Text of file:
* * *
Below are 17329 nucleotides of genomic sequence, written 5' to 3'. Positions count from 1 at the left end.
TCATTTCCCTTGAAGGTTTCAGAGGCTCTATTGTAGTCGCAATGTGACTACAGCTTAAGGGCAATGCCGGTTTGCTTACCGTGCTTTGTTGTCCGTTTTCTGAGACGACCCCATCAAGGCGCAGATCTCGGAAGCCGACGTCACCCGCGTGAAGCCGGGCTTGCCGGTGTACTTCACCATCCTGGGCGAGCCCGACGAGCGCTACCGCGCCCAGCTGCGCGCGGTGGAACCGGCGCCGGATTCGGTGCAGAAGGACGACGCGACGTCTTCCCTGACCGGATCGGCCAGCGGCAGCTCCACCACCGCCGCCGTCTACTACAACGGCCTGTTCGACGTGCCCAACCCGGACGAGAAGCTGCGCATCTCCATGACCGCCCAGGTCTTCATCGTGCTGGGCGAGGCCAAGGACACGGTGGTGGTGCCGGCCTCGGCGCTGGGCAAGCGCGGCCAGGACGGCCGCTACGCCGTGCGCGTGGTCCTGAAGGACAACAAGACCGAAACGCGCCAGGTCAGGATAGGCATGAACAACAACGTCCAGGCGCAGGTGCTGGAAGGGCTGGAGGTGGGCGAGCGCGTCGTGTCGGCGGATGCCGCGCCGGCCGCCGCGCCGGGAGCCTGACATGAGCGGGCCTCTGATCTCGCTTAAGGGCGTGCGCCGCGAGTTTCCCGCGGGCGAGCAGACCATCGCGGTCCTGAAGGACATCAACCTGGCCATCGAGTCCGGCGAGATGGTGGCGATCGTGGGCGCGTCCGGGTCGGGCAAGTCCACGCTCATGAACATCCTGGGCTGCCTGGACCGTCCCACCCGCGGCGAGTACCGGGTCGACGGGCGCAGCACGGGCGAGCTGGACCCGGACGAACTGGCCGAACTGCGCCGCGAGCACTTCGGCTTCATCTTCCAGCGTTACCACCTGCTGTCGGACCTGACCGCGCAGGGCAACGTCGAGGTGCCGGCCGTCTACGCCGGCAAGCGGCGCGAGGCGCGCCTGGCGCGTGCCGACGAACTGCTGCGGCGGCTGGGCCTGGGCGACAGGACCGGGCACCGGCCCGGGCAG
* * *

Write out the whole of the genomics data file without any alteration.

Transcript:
Below are 17329 nucleotides of genomic sequence, written 5' to 3'. Positions count from 1 at the left end.
TCATTTCCCTTGAAGGTTTCAGAGGCTCTATTGTAGTCGCAATGTGACTACAGCTTAAGGGCAATGCCGGTTTGCTTACCGTGCTTTGTTGTCCGTTTTCTGAGACGACCCCATCAAGGCGCAGATCTCGGAAGCCGACGTCACCCGCGTGAAGCCGGGCTTGCCGGTGTACTTCACCATCCTGGGCGAGCCCGACGAGCGCTACCGCGCCCAGCTGCGCGCGGTGGAACCGGCGCCGGATTCGGTGCAGAAGGACGACGCGACGTCTTCCCTGACCGGATCGGCCAGCGGCAGCTCCACCACCGCCGCCGTCTACTACAACGGCCTGTTCGACGTGCCCAACCCGGACGAGAAGCTGCGCATCTCCATGACCGCCCAGGTCTTCATCGTGCTGGGCGAGGCCAAGGACACGGTGGTGGTGCCGGCCTCGGCGCTGGGCAAGCGCGGCCAGGACGGCCGCTACGCCGTGCGCGTGGTCCTGAAGGACAACAAGACCGAAACGCGCCAGGTCAGGATAGGCATGAACAACAACGTCCAGGCGCAGGTGCTGGAAGGGCTGGAGGTGGGCGAGCGCGTCGTGTCGGCGGATGCCGCGCCGGCCGCCGCGCCGGGAGCCTGACATGAGCGGGCCTCTGATCTCGCTTAAGGGCGTGCGCCGCGAGTTTCCCGCGGGCGAGCAGACCATCGCGGTCCTGAAGGACATCAACCTGGCCATCGAGTCCGGCGAGATGGTGGCGATCGTGGGCGCGTCCGGGTCGGGCAAGTCCACGCTCATGAACATCCTGGGCTGCCTGGACCGTCCCACCCGCGGCGAGTACCGGGTCGACGGGCGCAGCACGGGCGAGCTGGACCCGGACGAACTGGCCGAACTGCGCCGCGAGCACTTCGGCTTCATCTTCCAGCGTTACCACCTGCTGTCGGACCTGACCGCGCAGGGCAACGTCGAGGTGCCGGCCGTCTACGCCGGCAAGCGGCGCGAGGCGCGCCTGGCGCGTGCCGACGAACTGCTGCGGCGGCTGGGCCTGGGCGACAGGACCGGGCACCGGCCCGGGCAG